A mild-mannered teenage girl with owl glasses, a bob haircut and daisies painted on her fingernails is not your typical school troublemaker.
But in the eyes of Thailand’s ultra-conservative school system and the kingdom’s justice system, Benjamaporn “Ploy” Nivas has been cast as a rebel for daring to express herself.
“Students should be able to think for themselves and be themselves,” Ploy told AFP during a recent protest at Bangkok’s democracy monument.
The 15-year-old is at the forefront of Thailand’s “Bad Student” movement which is planning a major rally in Bangkok on November 21.
Ahead of the event, officers on November 19 issued her and two male students with a summons to report to a Bangkok police station for questioning.
Thai Lawyers for Human Rights say the trio have brought the tally of juveniles facing prosecution over protest activities in Thailand to four – while overall 175 protesters have been charged with sedition or public assembly offences.
Thai schools have very strict dress standards, with ponytails and ribbons mandated for girls and military-style crew cuts for boys.
But after years of having rules drummed into them, Ploy and her fellow high school activists have gone rogue, emboldened by the broader political protest movement currently sweeping Thailand.
The students want cultural change, a curriculum overhaul, equality and a relaxation of rigid rules.
“We are brainwashed . . . as students we are taught not to ask questions, but to study and memorise facts for exams,” she said.
History textbooks are a particular bone of contention in a country which has seen a dozen coups since becoming a democracy in 1932.
School books gloss over events such as the massacre of pro-democracy university students in the 1970s, and instead focus on promoting the work of the monarchy.
The campaign has had a mixed reaction from her teachers.
“If my teachers are on same side with me, the democracy side, they will admire me – but if they want [the status quo] those teachers hate me,” Ploy said.
Youth-led pro-democracy demonstrations have rocked Thailand since July, and have for the most part been peaceful.
But at a rally on November 17 police used water cannons and tear gas on activists, and six people suffered gunshot wounds.
Despite the dangers, Ploy insists protesting is her duty.
“We cannot afford to be afraid of anything, otherwise we cannot change anything,” she said.
Since August, the Bad Student movement has campaigned for the resignation of Minister of Education Nataphol Teepsuwan and even staged a mock funeral for him.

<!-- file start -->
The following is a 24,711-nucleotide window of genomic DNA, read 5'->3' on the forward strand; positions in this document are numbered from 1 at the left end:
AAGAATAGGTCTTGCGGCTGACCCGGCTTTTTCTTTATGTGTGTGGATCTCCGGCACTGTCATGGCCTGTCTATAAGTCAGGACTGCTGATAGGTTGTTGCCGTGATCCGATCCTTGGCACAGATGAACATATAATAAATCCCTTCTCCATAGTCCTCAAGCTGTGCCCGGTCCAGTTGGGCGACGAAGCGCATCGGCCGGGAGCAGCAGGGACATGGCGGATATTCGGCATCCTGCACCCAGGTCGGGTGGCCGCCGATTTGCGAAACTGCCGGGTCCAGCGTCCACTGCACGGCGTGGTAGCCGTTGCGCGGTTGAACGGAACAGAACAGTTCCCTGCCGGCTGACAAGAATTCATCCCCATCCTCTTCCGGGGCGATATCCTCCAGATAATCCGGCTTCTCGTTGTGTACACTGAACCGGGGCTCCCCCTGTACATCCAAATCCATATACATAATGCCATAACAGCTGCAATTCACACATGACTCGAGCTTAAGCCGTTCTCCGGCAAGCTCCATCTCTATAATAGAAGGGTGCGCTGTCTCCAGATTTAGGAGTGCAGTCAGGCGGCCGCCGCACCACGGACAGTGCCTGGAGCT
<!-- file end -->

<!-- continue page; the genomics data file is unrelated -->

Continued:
There have long been calls to reform the kingdom’s schools but progress has been piecemeal, Pumsaran Tongliemnak, an expert at the state-backed Equitable Education Fund, said.
The Thai government needs to shift its focus from granting access to education to improving its quality, he told AFP, particularly for those who cannot afford expensive private schools.
“The gap between the haves and the have-nots is quite high,” Pumsaran said.
In international assessments, Thai students score lower than the Organisation for Economic Cooperation and Development (OECD) average in maths and science.
They perform particularly poorly in reading, and a World Bank report in 2015 noted widespread “functional illiteracy” among students across all types of Thai schools.
The report said problems included chronic teacher shortages, too many under-resourced small schools, and a focus on rote learning.
Corporal punishment is still practised regularly in Thai schools, despite government efforts to ban it.
Teenage girls are the backbone of the Bad Student movement, which Ploy attributes to growing frustrations over the lack of gender equality in Thailand.
She said: “I think that girls and LGBTQ people are suppressed by the patriarchy both at home and at school. This has made me come out to fight for myself and for everyone.”
‘Schools are dictatorships’
At an early October rally outside a high school in central Bangkok, scores of mostly female students tied white ribbons on the gate.
They covered the student identification numbers embroidered on their uniforms with tape and shielded their faces from the media throng.
A young female student leader made an impassioned speech atop a truck outside the school, demanding respect from teachers instead of “preaching about rules”.
It’s a sentiment that strikes a chord with Vegas, a 16-year-old transgender student forced to change schools because of discrimination and bullying.
Vegas, who declined to give their full name, describes schools as training students to fit in with Thailand’s hierarchical society, rather than challenge or question it.
“Schools are like small dictatorships, with all their rules.”